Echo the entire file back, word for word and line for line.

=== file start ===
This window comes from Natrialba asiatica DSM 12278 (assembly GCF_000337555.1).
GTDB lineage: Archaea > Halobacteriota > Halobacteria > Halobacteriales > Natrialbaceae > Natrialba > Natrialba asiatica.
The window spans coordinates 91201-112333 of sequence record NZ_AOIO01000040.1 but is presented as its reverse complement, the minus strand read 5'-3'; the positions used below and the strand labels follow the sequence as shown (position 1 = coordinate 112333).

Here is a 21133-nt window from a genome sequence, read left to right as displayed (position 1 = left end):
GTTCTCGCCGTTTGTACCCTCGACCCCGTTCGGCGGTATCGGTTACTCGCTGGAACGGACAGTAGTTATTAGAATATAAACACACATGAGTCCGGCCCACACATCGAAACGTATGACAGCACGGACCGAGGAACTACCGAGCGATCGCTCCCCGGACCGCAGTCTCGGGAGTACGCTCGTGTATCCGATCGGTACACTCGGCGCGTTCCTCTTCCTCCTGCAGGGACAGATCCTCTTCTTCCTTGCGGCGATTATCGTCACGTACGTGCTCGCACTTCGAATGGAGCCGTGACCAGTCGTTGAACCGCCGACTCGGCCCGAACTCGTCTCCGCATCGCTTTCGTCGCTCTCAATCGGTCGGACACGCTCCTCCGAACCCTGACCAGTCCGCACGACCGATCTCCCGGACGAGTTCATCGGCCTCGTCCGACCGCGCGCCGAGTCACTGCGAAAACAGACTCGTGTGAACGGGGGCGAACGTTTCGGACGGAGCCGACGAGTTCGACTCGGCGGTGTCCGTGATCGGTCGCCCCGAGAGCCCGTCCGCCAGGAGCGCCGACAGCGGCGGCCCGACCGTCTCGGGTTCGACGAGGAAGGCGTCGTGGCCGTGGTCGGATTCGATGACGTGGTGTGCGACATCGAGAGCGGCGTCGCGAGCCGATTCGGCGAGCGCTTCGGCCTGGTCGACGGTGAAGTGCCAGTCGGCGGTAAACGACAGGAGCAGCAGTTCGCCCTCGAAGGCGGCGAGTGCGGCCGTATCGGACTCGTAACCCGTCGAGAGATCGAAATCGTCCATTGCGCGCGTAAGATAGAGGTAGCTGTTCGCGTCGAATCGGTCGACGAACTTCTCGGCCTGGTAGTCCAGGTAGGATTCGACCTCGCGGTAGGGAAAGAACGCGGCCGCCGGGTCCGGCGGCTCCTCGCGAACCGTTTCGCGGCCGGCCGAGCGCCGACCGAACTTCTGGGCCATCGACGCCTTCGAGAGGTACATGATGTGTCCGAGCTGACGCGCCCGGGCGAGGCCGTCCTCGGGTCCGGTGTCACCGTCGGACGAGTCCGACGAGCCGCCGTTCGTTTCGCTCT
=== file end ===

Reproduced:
This window comes from Natrialba asiatica DSM 12278 (assembly GCF_000337555.1).
GTDB lineage: Archaea > Halobacteriota > Halobacteria > Halobacteriales > Natrialbaceae > Natrialba > Natrialba asiatica.
The window spans coordinates 91201-112333 of sequence record NZ_AOIO01000040.1 but is presented as its reverse complement, the minus strand read 5'-3'; the positions used below and the strand labels follow the sequence as shown (position 1 = coordinate 112333).

Here is a 21133-nt window from a genome sequence, read left to right as displayed (position 1 = left end):
GTTCTCGCCGTTTGTACCCTCGACCCCGTTCGGCGGTATCGGTTACTCGCTGGAACGGACAGTAGTTATTAGAATATAAACACACATGAGTCCGGCCCACACATCGAAACGTATGACAGCACGGACCGAGGAACTACCGAGCGATCGCTCCCCGGACCGCAGTCTCGGGAGTACGCTCGTGTATCCGATCGGTACACTCGGCGCGTTCCTCTTCCTCCTGCAGGGACAGATCCTCTTCTTCCTTGCGGCGATTATCGTCACGTACGTGCTCGCACTTCGAATGGAGCCGTGACCAGTCGTTGAACCGCCGACTCGGCCCGAACTCGTCTCCGCATCGCTTTCGTCGCTCTCAATCGGTCGGACACGCTCCTCCGAACCCTGACCAGTCCGCACGACCGATCTCCCGGACGAGTTCATCGGCCTCGTCCGACCGCGCGCCGAGTCACTGCGAAAACAGACTCGTGTGAACGGGGGCGAACGTTTCGGACGGAGCCGACGAGTTCGACTCGGCGGTGTCCGTGATCGGTCGCCCCGAGAGCCCGTCCGCCAGGAGCGCCGACAGCGGCGGCCCGACCGTCTCGGGTTCGACGAGGAAGGCGTCGTGGCCGTGGTCGGATTCGATGACGTGGTGTGCGACATCGAGAGCGGCGTCGCGAGCCGATTCGGCGAGCGCTTCGGCCTGGTCGACGGTGAAGTGCCAGTCGGCGGTAAACGACAGGAGCAGCAGTTCGCCCTCGAAGGCGGCGAGTGCGGCCGTATCGGACTCGTAACCCGTCGAGAGATCGAAATCGTCCATTGCGCGCGTAAGATAGAGGTAGCTGTTCGCGTCGAATCGGTCGACGAACTTCTCGGCCTGGTAGTCCAGGTAGGATTCGACCTCGCGGTAGGGAAAGAACGCGGCCGCCGGGTCCGGCGGCTCCTCGCGAACCGTTTCGCGGCCGGCCGAGCGCCGACCGAACTTCTGGGCCATCGACGCCTTCGAGAGGTACATGATGTGTCCGAGCTGACGCGCCCGGGCGAGGCCGTCCTCGGGTCCGGTGTCACCGTCGGACGAGTCCGACGAGCCGCCGTTCGTTTCGCTCT